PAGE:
Melbourne based pianist Hoang Pham, 28, took out the award for the 2013 ABC Symphony Australia Young Performer of the Year with a performance of Tchaikovsky’s Piano Concerto no. 1, opus 23 at last night’s Grand Final held at the Melbourne Town Hall. He performed with the Melbourne Symphony Orchestra, conducted by Christopher Seaman.
He wins a cash prize of $25,000, the ABC Sir Charles Moses Young Performer’s Trophy, a professional CD recording, a paid performance with the MSO and other professional development opportunities.
As well, Hoang Pham won the Best Chamber Music Performance category, demonstrating his versatility with both large and small ensembles and swelling his cache of prizes.
Fleeing Vietnam as a baby with his family, Hoang Pham moved to Australia and studied privately with Rita Reichman at the Australian National Academy of Music. He subsequently studied with Marc Silverman at the Manhattan School of Music, where he completed a Master of Music degree.
Hoang Pham has appeared as a soloist with the Melbourne, Queensland and Tasmanian Symphony Orchestras. He won the Lev Vlassenko Piano Competition in 2005, was awarded Best Australian Pianist at the Sydney International Piano Competition in 2008, and in 2010 won the inaugural Melbourne Recital Centre Great Romantics Competition. His live performance of Chopin, Bach, Liszt and Paderewski was commercially released on the Melbourne Recital Centre’s Master Performers CD series.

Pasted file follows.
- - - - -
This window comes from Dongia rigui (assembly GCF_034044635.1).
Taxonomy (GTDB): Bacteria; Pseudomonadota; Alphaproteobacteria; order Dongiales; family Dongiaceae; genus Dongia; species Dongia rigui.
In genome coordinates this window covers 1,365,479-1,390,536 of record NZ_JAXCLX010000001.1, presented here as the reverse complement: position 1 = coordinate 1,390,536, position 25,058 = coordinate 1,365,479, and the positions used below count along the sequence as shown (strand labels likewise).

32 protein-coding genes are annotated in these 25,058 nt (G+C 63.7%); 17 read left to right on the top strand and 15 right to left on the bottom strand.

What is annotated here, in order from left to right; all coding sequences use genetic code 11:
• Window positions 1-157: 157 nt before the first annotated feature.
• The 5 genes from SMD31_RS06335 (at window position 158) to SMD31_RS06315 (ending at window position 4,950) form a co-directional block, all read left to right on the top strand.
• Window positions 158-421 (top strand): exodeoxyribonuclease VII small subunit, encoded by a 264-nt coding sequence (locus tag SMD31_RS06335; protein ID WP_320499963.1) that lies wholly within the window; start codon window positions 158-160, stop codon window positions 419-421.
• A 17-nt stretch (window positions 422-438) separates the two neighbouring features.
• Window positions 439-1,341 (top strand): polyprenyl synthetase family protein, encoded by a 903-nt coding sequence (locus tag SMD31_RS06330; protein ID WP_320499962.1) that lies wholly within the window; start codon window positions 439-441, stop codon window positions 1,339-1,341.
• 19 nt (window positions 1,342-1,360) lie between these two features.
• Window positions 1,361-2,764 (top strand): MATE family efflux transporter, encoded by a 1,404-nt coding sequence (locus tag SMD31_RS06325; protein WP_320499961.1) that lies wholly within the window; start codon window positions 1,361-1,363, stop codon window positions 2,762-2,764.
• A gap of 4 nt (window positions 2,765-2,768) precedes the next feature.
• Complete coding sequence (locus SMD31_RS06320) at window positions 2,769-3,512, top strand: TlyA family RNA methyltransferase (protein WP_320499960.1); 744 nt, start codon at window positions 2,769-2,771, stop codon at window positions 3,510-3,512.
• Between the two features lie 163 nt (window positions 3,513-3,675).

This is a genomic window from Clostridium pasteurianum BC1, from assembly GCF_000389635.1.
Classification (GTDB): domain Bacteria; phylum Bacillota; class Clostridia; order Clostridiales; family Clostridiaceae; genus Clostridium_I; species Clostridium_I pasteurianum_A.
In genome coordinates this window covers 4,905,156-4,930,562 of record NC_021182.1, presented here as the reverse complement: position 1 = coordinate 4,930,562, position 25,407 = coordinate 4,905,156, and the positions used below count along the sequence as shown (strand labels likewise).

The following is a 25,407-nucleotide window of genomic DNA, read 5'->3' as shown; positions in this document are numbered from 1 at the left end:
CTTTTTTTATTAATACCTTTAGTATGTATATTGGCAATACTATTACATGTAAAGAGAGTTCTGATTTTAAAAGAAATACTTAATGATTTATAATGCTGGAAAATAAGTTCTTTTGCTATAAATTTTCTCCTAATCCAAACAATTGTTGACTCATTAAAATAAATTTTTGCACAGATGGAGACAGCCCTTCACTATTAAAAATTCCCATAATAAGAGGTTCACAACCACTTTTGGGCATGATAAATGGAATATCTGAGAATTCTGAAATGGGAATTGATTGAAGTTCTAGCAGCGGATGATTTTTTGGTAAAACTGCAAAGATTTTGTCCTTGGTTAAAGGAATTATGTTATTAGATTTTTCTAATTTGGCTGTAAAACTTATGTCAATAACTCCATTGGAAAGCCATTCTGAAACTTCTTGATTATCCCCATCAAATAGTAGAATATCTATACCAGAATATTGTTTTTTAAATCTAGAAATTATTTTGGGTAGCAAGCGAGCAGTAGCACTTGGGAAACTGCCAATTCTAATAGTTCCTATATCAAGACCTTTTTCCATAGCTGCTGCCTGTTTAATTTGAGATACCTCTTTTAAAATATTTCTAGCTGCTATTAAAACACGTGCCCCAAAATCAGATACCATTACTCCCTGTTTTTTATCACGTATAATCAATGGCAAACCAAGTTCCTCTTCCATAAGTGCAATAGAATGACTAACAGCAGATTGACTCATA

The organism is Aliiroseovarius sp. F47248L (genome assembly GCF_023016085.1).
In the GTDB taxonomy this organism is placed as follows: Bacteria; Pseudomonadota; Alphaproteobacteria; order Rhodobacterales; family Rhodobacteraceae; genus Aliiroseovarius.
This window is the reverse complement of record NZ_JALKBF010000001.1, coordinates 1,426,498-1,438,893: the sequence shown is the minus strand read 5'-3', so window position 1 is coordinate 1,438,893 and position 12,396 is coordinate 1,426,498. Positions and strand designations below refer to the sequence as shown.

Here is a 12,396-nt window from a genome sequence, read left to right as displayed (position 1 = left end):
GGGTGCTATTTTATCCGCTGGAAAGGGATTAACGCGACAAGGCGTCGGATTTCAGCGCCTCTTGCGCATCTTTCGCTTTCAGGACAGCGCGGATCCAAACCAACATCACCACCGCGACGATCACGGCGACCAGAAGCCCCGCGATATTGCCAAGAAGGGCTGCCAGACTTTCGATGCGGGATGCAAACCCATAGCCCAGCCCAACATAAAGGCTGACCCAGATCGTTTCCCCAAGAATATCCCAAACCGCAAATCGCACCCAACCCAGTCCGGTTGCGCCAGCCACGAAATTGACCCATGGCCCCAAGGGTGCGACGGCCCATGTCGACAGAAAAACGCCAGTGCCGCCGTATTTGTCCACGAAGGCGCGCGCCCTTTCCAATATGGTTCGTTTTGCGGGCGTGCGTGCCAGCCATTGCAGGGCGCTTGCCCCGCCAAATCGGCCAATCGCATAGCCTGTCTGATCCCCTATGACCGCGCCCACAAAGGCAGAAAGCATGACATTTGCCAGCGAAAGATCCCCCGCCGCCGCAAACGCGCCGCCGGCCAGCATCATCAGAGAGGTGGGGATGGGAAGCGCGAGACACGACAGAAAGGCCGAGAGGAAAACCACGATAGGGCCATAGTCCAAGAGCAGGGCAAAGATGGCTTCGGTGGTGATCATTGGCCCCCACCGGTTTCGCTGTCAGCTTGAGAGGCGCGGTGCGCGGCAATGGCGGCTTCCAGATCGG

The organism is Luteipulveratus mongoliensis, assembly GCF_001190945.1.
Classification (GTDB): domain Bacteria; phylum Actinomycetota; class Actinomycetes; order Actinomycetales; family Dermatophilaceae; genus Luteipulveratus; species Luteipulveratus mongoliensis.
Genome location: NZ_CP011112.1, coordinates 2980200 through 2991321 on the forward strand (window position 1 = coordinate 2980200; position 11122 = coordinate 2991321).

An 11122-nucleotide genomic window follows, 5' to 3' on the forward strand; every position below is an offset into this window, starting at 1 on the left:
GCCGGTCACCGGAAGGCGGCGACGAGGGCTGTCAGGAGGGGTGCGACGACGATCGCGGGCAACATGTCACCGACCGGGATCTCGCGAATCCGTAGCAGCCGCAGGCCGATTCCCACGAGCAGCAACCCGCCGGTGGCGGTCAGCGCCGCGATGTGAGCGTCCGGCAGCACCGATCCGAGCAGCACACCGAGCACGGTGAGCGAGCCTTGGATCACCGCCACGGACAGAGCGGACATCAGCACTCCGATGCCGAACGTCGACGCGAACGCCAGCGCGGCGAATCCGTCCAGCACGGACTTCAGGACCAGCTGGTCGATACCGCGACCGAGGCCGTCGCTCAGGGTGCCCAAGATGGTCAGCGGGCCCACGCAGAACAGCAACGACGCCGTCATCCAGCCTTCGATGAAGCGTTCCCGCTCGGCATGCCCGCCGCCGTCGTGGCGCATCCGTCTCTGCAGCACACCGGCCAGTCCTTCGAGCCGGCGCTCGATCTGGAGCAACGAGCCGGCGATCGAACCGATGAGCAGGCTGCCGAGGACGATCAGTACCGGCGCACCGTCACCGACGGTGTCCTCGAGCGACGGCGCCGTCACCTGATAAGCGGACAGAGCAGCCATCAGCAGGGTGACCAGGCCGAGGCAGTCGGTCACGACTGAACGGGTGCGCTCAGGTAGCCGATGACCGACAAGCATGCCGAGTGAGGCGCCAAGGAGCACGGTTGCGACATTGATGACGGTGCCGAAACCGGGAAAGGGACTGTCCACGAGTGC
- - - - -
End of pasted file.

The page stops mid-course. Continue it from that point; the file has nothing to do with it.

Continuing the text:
He has made regular recital appearances overseas and performs both internationally and in Australia as a member of the Melbourne Piano Trio. In addition to his performance engagements, he has served as a jury member of the Piano/Ohio competition in Cleveland. Plans for 2013 include solo recitals at Melba Hall and for the Musical Society of Geelong, as well as performances with violinist Ji Won Kim at the MSO’s Stravinsky Festival in August.
Kate Lidbetter, CEO of Symphony Australia observed “His performance ….. was outstanding. Judging at this level of elite performance is never easy. All three Grand Finalists were exceptional but there can only ever be one winner…..The other finalists – 15 year old oboist Andrew Kawai and pianist Stefan Cassomenos (28) – also performed brilliantly and they each receive a runners-up prize of $7500.”
Also announced last night were the winners of the Best Recital – Andrew Kawai and Best Performance of an Australian Work – Grace Clifford. The winner of the People’s Choice Prize will be announced on ABC Classic FM on Monday 14 October.
Watch out for our review of the Grand Final performances.